Analysis involves identifying each specimen to species, genus, or family if possible; tabulating adults and juveniles, complete and partial specimens separately; and measuring selected species (to the nearest tenth of a millimeter). While it’s not always possible to identify each specimen to the species level, it may not matter. Often, the members of a genus or even of a family share habitat preferences sufficiently that it’s adequate just to pin down the ID to the genus or family level. The real goal of identification is to see what habitat preferences are expressed in the assemblage at any one level, and how these might change over time, because the habitat preferences tell us what the environment was like. If there’s consensus among the different snail species, we know there was a uniform environment. If there are disparities, we know we either have a mosaic or patchy environment, or else transport mechanisms (like flooding) have introduced snails from contrasting habitats. When identification is finished, we can look for changes in faunal composition over time, plot stratigraphic changes in adult-juvenile ratios, use the metric data to look for secular changes in body size, and plot changes in species richness and specimen abundance, as well as ratios of complete and fragmentary specimens. Experience with Texas sediments has shown that depositional history is a major driver of changes in snail faunas. In alluvial deposits, it seems to be common for snail species richness and abundance to increase over time and with diminishing depth, because the deepest deposits show evidence of higher depositional rates. Likewise, the percentage of aquatic species may decline over time, not so much because the environment is becoming drier, but because the terrace tread is building up and as time goes on, it is less likely that flooding will deposit aquatic snails on the surface. Consequently, the aquatic/terrestrial ratio declines over time. Archeomalacology is both science and art. The art lies in recognizing these intrinsic geologic drivers of change and parsing out the less parochial changes that represent the regional environment, or site-specific microhabitats.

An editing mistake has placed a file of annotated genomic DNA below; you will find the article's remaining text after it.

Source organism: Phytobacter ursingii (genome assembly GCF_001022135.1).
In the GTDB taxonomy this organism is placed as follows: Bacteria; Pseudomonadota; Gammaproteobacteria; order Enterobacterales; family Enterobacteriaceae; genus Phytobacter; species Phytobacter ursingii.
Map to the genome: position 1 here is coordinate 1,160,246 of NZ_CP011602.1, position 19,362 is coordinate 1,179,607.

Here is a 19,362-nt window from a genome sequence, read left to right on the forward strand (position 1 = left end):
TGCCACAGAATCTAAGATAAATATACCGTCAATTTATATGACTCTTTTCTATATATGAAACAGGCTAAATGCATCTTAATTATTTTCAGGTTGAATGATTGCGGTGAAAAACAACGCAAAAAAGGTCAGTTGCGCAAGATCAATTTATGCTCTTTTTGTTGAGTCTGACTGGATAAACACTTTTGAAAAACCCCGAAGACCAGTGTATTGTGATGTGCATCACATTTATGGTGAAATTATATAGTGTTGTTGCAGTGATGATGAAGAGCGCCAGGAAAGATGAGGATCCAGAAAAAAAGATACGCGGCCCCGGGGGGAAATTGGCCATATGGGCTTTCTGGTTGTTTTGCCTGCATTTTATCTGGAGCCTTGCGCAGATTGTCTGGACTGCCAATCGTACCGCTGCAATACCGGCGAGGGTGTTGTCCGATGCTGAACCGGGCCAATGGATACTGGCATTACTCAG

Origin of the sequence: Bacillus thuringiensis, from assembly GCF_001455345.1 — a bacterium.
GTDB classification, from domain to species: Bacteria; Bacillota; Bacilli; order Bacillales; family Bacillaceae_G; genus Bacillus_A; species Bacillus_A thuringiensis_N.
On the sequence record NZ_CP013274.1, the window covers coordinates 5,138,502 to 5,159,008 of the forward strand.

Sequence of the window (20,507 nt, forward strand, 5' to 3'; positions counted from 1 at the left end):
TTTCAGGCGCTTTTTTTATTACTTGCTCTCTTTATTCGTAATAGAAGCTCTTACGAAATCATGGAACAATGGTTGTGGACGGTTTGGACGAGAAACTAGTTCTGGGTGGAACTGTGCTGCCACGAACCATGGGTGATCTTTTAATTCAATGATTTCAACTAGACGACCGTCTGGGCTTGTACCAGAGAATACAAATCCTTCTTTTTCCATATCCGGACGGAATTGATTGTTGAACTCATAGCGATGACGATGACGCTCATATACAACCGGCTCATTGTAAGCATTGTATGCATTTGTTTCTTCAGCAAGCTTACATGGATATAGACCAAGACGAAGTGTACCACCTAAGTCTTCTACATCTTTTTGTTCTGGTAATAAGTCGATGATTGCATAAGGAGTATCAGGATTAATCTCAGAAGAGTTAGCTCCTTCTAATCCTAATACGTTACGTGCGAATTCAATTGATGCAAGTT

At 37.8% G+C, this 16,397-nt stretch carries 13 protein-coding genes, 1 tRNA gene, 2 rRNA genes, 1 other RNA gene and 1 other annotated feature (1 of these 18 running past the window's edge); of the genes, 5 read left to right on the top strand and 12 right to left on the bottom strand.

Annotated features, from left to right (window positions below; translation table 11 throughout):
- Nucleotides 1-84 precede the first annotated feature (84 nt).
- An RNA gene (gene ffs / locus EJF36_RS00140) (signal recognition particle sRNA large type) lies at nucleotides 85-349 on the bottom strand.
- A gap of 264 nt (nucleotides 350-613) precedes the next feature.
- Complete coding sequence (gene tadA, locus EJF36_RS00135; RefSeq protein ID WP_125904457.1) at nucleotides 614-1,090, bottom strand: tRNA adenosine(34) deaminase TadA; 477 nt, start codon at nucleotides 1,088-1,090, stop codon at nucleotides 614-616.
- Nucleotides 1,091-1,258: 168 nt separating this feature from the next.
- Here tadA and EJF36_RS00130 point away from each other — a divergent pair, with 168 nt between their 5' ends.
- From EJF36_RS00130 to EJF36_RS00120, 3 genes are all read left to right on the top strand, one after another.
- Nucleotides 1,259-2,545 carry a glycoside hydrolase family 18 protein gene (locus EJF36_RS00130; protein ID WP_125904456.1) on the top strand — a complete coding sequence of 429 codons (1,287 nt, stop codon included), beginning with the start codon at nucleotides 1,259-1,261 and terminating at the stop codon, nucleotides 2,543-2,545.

If sample columns are deep enough to penetrate Pleistocene sediments, they may document significant extirpation events or range changes at the end of the last ice age. At the Vara Daniel site (Travis County), the terrestrials Cochlicopa lubricella, Pupilla muscorum, Vallonia sp., and Pomatiopsis lapidaria, and at Berger Bluff (Goliad County) the aquatic Valvata tricarinata appeared to be potential Pleistocene marker species. In the San Antonio area, Anguispira strongylodes appears at Pavo Real and at the San Antonio River Mammoth site, well beyond its current range. Since the end of the Pleistocene in Texas, the history of snail faunas has been one of reduced biodiversity, range retraction to the eastward (or to higher altitude in mountainous west Texas, or to the more extreme case of retraction: statewide extirpation), expansion of neotropical taxa, and in historic times, the invasion of Eurasian species. Among the aquatic snails, pulmonate species (lung-breathing snails capable of surviving in stagnant, poorly oxygenated waters) probably survived Holocene drying better than prosobranch (gill-breathing species which prefer clear-running, well-oxygenated water) snails.